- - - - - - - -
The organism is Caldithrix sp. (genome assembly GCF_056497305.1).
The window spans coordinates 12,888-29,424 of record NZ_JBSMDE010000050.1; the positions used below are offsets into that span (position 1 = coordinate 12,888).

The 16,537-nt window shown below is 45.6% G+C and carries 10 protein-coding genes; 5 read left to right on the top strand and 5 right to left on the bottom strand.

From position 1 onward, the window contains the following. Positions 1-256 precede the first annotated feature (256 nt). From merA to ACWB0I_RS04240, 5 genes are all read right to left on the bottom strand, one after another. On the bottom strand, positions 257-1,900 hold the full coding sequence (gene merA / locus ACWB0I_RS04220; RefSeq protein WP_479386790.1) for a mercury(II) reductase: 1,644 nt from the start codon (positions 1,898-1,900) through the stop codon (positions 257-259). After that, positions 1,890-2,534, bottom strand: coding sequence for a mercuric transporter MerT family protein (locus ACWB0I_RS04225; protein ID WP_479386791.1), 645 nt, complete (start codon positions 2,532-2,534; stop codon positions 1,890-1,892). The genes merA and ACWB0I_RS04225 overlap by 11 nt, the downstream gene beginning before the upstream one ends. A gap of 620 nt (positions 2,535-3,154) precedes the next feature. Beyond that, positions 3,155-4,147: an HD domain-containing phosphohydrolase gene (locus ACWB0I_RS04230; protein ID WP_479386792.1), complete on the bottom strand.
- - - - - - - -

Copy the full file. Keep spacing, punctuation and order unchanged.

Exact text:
The organism is Caldithrix sp. (genome assembly GCF_056497305.1).
The window spans coordinates 12,888-29,424 of record NZ_JBSMDE010000050.1; the positions used below are offsets into that span (position 1 = coordinate 12,888).

The 16,537-nt window shown below is 45.6% G+C and carries 10 protein-coding genes; 5 read left to right on the top strand and 5 right to left on the bottom strand.

From position 1 onward, the window contains the following. Positions 1-256 precede the first annotated feature (256 nt). From merA to ACWB0I_RS04240, 5 genes are all read right to left on the bottom strand, one after another. On the bottom strand, positions 257-1,900 hold the full coding sequence (gene merA / locus ACWB0I_RS04220; RefSeq protein WP_479386790.1) for a mercury(II) reductase: 1,644 nt from the start codon (positions 1,898-1,900) through the stop codon (positions 257-259). After that, positions 1,890-2,534, bottom strand: coding sequence for a mercuric transporter MerT family protein (locus ACWB0I_RS04225; protein ID WP_479386791.1), 645 nt, complete (start codon positions 2,532-2,534; stop codon positions 1,890-1,892). The genes merA and ACWB0I_RS04225 overlap by 11 nt, the downstream gene beginning before the upstream one ends. A gap of 620 nt (positions 2,535-3,154) precedes the next feature. Beyond that, positions 3,155-4,147: an HD domain-containing phosphohydrolase gene (locus ACWB0I_RS04230; protein ID WP_479386792.1), complete on the bottom strand.